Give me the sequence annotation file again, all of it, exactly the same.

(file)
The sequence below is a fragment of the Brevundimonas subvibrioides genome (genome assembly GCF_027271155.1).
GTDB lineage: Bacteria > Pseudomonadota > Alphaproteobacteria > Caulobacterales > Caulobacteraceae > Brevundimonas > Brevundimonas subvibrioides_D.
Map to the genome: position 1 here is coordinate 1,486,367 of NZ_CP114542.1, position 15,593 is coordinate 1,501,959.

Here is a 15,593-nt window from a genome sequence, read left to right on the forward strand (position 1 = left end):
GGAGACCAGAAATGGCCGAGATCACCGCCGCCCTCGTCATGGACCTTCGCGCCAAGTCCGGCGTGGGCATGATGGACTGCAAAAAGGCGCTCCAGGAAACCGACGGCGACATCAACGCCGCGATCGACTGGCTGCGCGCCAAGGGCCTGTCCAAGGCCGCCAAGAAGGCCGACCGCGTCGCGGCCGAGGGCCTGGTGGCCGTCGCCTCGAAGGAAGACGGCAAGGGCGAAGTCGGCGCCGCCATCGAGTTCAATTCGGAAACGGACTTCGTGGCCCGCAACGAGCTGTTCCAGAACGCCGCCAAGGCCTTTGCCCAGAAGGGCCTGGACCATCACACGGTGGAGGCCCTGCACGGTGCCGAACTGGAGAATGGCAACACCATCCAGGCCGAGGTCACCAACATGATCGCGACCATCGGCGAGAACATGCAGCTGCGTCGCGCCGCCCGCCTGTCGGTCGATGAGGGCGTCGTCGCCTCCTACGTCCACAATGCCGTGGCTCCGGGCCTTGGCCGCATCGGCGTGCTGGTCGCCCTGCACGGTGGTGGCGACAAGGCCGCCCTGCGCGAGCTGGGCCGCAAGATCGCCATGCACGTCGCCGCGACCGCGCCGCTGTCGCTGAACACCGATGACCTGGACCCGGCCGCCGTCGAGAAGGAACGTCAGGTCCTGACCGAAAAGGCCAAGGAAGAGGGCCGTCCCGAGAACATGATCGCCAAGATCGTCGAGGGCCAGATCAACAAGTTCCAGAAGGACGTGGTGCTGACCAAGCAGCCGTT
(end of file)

The sequence below is a fragment of the Brevundimonas subvibrioides genome (genome assembly GCF_027271155.1).
GTDB lineage: Bacteria > Pseudomonadota > Alphaproteobacteria > Caulobacterales > Caulobacteraceae > Brevundimonas > Brevundimonas subvibrioides_D.
Map to the genome: position 1 here is coordinate 1,486,367 of NZ_CP114542.1, position 15,593 is coordinate 1,501,959.

Here is a 15,593-nt window from a genome sequence, read left to right on the forward strand (position 1 = left end):
GGAGACCAGAAATGGCCGAGATCACCGCCGCCCTCGTCATGGACCTTCGCGCCAAGTCCGGCGTGGGCATGATGGACTGCAAAAAGGCGCTCCAGGAAACCGACGGCGACATCAACGCCGCGATCGACTGGCTGCGCGCCAAGGGCCTGTCCAAGGCCGCCAAGAAGGCCGACCGCGTCGCGGCCGAGGGCCTGGTGGCCGTCGCCTCGAAGGAAGACGGCAAGGGCGAAGTCGGCGCCGCCATCGAGTTCAATTCGGAAACGGACTTCGTGGCCCGCAACGAGCTGTTCCAGAACGCCGCCAAGGCCTTTGCCCAGAAGGGCCTGGACCATCACACGGTGGAGGCCCTGCACGGTGCCGAACTGGAGAATGGCAACACCATCCAGGCCGAGGTCACCAACATGATCGCGACCATCGGCGAGAACATGCAGCTGCGTCGCGCCGCCCGCCTGTCGGTCGATGAGGGCGTCGTCGCCTCCTACGTCCACAATGCCGTGGCTCCGGGCCTTGGCCGCATCGGCGTGCTGGTCGCCCTGCACGGTGGTGGCGACAAGGCCGCCCTGCGCGAGCTGGGCCGCAAGATCGCCATGCACGTCGCCGCGACCGCGCCGCTGTCGCTGAACACCGATGACCTGGACCCGGCCGCCGTCGAGAAGGAACGTCAGGTCCTGACCGAAAAGGCCAAGGAAGAGGGCCGTCCCGAGAACATGATCGCCAAGATCGTCGAGGGCCAGATCAACAAGTTCCAGAAGGACGTGGTGCTGACCAAGCAGCCGTT